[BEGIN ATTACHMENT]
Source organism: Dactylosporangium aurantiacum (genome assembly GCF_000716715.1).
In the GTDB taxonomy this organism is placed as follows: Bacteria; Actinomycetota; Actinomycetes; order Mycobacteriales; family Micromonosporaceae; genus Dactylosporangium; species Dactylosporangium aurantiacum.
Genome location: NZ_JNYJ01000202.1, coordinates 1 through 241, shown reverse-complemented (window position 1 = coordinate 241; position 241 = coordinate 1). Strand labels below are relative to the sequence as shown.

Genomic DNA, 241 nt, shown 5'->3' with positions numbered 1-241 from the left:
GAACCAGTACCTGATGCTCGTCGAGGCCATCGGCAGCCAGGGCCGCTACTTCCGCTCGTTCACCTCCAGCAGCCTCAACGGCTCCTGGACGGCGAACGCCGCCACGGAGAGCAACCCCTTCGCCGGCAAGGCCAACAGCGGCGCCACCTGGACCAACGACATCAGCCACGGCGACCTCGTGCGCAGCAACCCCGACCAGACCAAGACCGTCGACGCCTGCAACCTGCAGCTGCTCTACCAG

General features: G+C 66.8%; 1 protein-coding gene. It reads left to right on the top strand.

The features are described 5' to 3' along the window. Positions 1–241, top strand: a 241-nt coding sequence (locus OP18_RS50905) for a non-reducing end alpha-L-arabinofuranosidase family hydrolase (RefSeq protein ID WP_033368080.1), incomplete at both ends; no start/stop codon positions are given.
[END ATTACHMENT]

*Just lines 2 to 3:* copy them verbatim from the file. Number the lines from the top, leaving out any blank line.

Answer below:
In the GTDB taxonomy this organism is placed as follows: Bacteria; Actinomycetota; Actinomycetes; order Mycobacteriales; family Micromonosporaceae; genus Dactylosporangium; species Dactylosporangium aurantiacum.
Genome location: NZ_JNYJ01000202.1, coordinates 1 through 241, shown reverse-complemented (window position 1 = coordinate 241; position 241 = coordinate 1). Strand labels below are relative to the sequence as shown.